The Internet is a wonderful and horrible place for research. All the information you could ever want is right at your fingertips, but distractions abound – emails arriving, new stories on Facebook, the latest sports updates, just to name a few. To make it worse, most websites (including this one) are loaded with links to other pages, pulling your eyes and your brain in many directions at once. It takes real discipline to stay focused, and casual Internet research can quickly become wasted time.
This is a challenge for today’s teens, who do the vast majority of their college research online. I don’t want my students to waste their time, so when I suggest colleges for them, I also help them develop smart online research skills.
Here are some of my tips for researching colleges online:
- Dedicate time specifically for college research. It can be 30 minutes a day, or 2 hours twice a week – what’s most important is that you set aside a chunk of time dedicated ONLY to researching colleges.
- Have a plan and a goal – what information are you actually trying to find? The plan may change based on what’s most important to you at the time. One week you might be interested in learning about each college’s requirements for your major, and a few weeks later you might be more focused on campus culture. But always start a research session with a specific goal in mind.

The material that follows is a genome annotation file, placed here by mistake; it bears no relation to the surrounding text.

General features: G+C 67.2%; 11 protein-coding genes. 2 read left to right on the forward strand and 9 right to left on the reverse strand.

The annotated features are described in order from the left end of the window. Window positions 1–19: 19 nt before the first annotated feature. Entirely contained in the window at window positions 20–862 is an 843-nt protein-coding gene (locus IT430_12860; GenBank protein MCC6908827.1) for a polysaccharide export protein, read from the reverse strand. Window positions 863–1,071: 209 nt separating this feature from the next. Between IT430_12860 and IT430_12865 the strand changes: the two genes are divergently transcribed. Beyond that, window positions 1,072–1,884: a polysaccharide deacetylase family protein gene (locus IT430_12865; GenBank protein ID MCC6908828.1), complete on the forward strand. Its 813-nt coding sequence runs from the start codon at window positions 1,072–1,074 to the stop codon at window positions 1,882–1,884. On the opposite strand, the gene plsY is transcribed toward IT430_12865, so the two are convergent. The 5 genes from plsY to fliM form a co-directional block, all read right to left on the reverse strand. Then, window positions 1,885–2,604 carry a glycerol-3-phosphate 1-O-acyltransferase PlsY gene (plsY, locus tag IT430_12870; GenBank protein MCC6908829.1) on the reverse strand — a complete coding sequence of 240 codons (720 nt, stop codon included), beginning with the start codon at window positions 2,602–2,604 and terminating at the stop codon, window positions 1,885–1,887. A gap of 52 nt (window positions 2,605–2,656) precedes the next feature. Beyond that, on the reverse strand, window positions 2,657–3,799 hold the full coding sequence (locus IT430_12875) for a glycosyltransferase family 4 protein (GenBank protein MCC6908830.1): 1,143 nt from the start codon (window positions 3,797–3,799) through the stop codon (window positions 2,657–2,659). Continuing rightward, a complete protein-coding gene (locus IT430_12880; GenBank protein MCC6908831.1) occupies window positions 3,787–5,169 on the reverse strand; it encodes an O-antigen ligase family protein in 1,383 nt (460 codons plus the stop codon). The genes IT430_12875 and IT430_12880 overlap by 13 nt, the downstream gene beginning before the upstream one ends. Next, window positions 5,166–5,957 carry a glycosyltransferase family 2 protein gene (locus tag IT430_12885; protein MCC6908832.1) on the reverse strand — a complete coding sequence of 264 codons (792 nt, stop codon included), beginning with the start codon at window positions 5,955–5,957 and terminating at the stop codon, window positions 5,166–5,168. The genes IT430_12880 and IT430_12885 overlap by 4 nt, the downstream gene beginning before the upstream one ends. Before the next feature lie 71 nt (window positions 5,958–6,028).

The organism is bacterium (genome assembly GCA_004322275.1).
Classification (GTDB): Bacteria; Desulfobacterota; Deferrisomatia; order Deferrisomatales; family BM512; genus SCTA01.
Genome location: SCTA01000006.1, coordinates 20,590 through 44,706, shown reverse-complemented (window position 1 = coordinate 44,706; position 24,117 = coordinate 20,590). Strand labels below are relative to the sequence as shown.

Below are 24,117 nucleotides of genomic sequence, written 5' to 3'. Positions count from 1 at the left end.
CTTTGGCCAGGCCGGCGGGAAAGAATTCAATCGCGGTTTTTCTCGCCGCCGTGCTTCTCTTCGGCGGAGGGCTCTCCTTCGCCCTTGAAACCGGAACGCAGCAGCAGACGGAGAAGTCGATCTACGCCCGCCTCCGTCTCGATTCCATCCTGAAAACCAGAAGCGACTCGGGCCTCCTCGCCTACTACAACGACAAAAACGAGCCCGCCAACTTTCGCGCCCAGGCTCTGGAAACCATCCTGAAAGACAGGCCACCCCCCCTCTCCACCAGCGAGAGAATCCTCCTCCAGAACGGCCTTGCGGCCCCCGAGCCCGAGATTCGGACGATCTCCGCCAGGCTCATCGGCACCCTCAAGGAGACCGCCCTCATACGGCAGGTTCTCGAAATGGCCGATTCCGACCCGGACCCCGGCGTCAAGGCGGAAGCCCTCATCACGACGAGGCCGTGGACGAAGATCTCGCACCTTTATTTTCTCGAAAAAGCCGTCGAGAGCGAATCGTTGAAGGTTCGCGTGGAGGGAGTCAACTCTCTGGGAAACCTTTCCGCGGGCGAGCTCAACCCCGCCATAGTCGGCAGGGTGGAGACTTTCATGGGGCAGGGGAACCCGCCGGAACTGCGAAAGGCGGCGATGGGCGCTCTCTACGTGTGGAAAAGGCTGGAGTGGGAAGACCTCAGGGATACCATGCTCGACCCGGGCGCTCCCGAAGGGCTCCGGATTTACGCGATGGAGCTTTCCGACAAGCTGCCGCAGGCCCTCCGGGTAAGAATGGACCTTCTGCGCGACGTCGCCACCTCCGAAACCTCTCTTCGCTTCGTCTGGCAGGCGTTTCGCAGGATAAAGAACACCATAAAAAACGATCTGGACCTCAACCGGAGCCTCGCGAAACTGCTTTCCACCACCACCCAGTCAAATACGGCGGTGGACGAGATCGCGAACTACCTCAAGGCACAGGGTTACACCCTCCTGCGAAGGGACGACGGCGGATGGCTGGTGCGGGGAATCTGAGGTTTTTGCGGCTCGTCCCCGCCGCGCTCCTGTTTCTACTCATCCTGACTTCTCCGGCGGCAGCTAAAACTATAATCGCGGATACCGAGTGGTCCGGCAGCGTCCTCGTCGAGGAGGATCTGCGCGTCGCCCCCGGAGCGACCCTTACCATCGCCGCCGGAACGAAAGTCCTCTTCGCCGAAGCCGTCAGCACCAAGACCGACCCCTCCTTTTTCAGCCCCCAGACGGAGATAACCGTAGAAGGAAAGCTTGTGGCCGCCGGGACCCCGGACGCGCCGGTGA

- Close all websites, programs or documents not related to your college research. Yes, all of them. This helps tremendously.
- Focus on ONE college at a time, and dive deep to really learn about it. On the Internet, it’s easy to jump from college to college, but avoid this. If you come across another college that seems interesting, make a note to check it out later.
- Decided on just a few websites to start with. Some of my favorites for college research are Big Future, Unigo, Niche, YOUniversitytv and YouVisit. For the most accurate data, head straight to College Navigator. Of course the college websites are important too, but keep in mind that many college websites are designed to be marketing tools.
- Stay focused on yourself, and what’s important to you. You might notice student reviews complaining about campus food, but if food quality isn’t important to you, then don’t let this detail affect your opinion. Remember that ultimately you are looking for colleges where YOU will be happy and successful, so don’t let the opinions of others (including your friends) have too much weight.
- Take notes, because the details will likely get muddled later. Finish your research of each college with a quick summary of your overall impressions and questions.
Of course, online research is only one step in the process. It’s important to get beyond the World Wide Web and research colleges offline – two of the best options are attending college fairs and visiting college campuses. I also strongly recommend using one of the “big books,” such as the Fiske Guide to Colleges or Princeton Review’s 379 Best Colleges.
As part of my College List Program and Comprehensive Program, I offer hands-on guidance in researching colleges, with the goal of building each student a list of colleges where they are most likely to thrive. Contact me if you’d like more details!